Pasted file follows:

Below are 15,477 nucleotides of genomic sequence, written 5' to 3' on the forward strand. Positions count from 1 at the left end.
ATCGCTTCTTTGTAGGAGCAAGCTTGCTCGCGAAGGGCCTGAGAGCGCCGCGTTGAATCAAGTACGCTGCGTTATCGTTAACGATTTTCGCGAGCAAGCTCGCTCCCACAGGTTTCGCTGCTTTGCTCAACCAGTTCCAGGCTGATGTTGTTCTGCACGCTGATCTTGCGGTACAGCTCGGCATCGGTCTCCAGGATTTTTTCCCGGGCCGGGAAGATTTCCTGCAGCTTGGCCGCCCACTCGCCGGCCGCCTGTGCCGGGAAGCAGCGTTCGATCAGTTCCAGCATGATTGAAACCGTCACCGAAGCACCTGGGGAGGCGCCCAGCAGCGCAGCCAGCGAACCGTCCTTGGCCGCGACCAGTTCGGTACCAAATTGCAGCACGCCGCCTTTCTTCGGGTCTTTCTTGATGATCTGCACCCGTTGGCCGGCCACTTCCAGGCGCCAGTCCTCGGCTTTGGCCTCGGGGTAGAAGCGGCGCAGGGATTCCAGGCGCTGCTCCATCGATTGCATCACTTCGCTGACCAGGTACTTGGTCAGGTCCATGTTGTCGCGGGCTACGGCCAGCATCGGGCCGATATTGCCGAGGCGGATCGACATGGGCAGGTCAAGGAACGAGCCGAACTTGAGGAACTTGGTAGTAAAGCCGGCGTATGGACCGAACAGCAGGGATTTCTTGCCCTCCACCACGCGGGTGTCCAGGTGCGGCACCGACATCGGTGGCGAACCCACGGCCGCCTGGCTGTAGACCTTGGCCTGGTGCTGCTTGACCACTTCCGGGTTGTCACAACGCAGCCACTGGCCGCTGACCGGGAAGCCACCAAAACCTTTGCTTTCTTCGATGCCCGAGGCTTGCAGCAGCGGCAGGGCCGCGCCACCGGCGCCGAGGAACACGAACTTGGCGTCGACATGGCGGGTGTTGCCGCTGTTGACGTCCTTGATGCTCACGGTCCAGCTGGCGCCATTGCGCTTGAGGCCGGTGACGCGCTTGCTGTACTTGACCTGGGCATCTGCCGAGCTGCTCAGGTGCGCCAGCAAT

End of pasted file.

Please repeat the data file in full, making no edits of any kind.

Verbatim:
Below are 15,477 nucleotides of genomic sequence, written 5' to 3' on the forward strand. Positions count from 1 at the left end.
ATCGCTTCTTTGTAGGAGCAAGCTTGCTCGCGAAGGGCCTGAGAGCGCCGCGTTGAATCAAGTACGCTGCGTTATCGTTAACGATTTTCGCGAGCAAGCTCGCTCCCACAGGTTTCGCTGCTTTGCTCAACCAGTTCCAGGCTGATGTTGTTCTGCACGCTGATCTTGCGGTACAGCTCGGCATCGGTCTCCAGGATTTTTTCCCGGGCCGGGAAGATTTCCTGCAGCTTGGCCGCCCACTCGCCGGCCGCCTGTGCCGGGAAGCAGCGTTCGATCAGTTCCAGCATGATTGAAACCGTCACCGAAGCACCTGGGGAGGCGCCCAGCAGCGCAGCCAGCGAACCGTCCTTGGCCGCGACCAGTTCGGTACCAAATTGCAGCACGCCGCCTTTCTTCGGGTCTTTCTTGATGATCTGCACCCGTTGGCCGGCCACTTCCAGGCGCCAGTCCTCGGCTTTGGCCTCGGGGTAGAAGCGGCGCAGGGATTCCAGGCGCTGCTCCATCGATTGCATCACTTCGCTGACCAGGTACTTGGTCAGGTCCATGTTGTCGCGGGCTACGGCCAGCATCGGGCCGATATTGCCGAGGCGGATCGACATGGGCAGGTCAAGGAACGAGCCGAACTTGAGGAACTTGGTAGTAAAGCCGGCGTATGGACCGAACAGCAGGGATTTCTTGCCCTCCACCACGCGGGTGTCCAGGTGCGGCACCGACATCGGTGGCGAACCCACGGCCGCCTGGCTGTAGACCTTGGCCTGGTGCTGCTTGACCACTTCCGGGTTGTCACAACGCAGCCACTGGCCGCTGACCGGGAAGCCACCAAAACCTTTGCTTTCTTCGATGCCCGAGGCTTGCAGCAGCGGCAGGGCCGCGCCACCGGCGCCGAGGAACACGAACTTGGCGTCGACATGGCGGGTGTTGCCGCTGTTGACGTCCTTGATGCTCACGGTCCAGCTGGCGCCATTGCGCTTGAGGCCGGTGACGCGCTTGCTGTACTTGACCTGGGCATCTGCCGAGCTGCTCAGGTGCGCCAGCAAT